Chinese Tourist Mistakenly Sent to German Refugee Shelter
We’ve all seen Hollywood movies about summer vacations gone wrong—but few trips sound as unfortunate as one Chinese tourist’s recent visit to Germany. On vacation, The Guardian reports he was unwittingly mistaken as a refugee and transported to a home for displaced people in Dülmen for nearly two weeks.
The man, who’s only known as Mr. L, is reportedly in his early 30s and from Beijing. He claimed his wallet was stolen after he arrived Stuttgart, the capital of Germany’s Baden-Württemberg state. The tourist tried to report the theft to officials, but he was apparently mistaken for an asylum seeker.
The story’s details are a little sketchy, but here’s we know for sure: A spokesperson on refugee issues at the Karlsruhe regional council said that on July 4, the tourist arrived at a refugee reception center in Karlsruhe, Germany. He was part of a group of seven Chinese residents. Two days later, the man arrived at the Patrick Henry Village processing camp outside Heidelberg, Germany. There, he signed an asylum application, and his passport was taken away.
The tourist spoke only Mandarin—but the refugee spokesperson said his papers were filed in front of a Mandarin interpreter, and he should have been aware of the situation. Mr. L was then sent miles away—first to a refugee reception center in Dortmund, then to Dülmen—and provided with food and spending money.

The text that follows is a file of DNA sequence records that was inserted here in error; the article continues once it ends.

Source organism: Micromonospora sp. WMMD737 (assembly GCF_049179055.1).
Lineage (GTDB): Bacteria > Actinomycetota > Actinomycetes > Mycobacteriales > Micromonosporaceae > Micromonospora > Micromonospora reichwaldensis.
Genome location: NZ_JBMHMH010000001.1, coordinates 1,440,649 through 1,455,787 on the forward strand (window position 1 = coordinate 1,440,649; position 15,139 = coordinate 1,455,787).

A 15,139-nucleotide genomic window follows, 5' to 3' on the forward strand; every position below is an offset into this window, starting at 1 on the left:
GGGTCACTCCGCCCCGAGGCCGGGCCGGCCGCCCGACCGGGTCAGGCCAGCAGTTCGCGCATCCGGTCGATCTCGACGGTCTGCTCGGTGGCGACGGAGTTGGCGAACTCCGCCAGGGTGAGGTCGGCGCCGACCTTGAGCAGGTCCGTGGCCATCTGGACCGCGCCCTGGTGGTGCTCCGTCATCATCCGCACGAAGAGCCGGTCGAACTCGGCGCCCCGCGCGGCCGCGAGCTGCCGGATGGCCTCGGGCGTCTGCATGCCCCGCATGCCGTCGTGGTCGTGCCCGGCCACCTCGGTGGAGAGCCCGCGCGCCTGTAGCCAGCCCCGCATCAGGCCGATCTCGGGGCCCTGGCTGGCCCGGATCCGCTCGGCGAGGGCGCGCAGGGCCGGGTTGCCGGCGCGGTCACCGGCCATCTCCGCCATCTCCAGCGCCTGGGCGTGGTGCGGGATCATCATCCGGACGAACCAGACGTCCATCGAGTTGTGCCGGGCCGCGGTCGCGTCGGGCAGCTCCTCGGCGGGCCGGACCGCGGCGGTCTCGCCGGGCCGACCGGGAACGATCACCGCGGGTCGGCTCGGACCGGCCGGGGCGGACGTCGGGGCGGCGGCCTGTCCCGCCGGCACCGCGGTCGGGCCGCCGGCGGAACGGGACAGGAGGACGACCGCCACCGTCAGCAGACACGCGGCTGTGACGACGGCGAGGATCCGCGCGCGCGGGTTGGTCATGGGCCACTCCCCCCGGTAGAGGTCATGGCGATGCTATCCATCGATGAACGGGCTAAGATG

The tourist, who finally arrived in Dülmen on July 8, stood out among the other refugees—not only because he was Chinese, but also because of his nice clothing. The confused man kept asking for his passport back and tried to explain his situation to German Red Cross (DRK) workers. But since none of them spoke Mandarin, they couldn’t help him.
Eventually, German Red Cross official Christoph Schlütermann visited a local Chinese restaurant for assistance, and workers advised him to use a German-Mandarin translation app on his phone. The app later revealed that the Chinese tourist had actually intended to travel on to France and Italy—not to a refugee shelter.
The asylum application was finally canceled after the DRK realized their error. Eventually, officials were able to locate Mr L.'s passport. The tourist eventually left Dülmen on July 20, after spending 12 days at the camp. He reportedly didn’t issue a complaint against authorities, TheLocal.de writes.
“It was an extraordinary moment for us all," Schlütermann told The Guardian. "He said Europe was not what he had expected. What would you expect if you had come to Europe as a tourist and spent 12 days sleeping on a camping bed in a refugee center?”
[h/t The Guardian]
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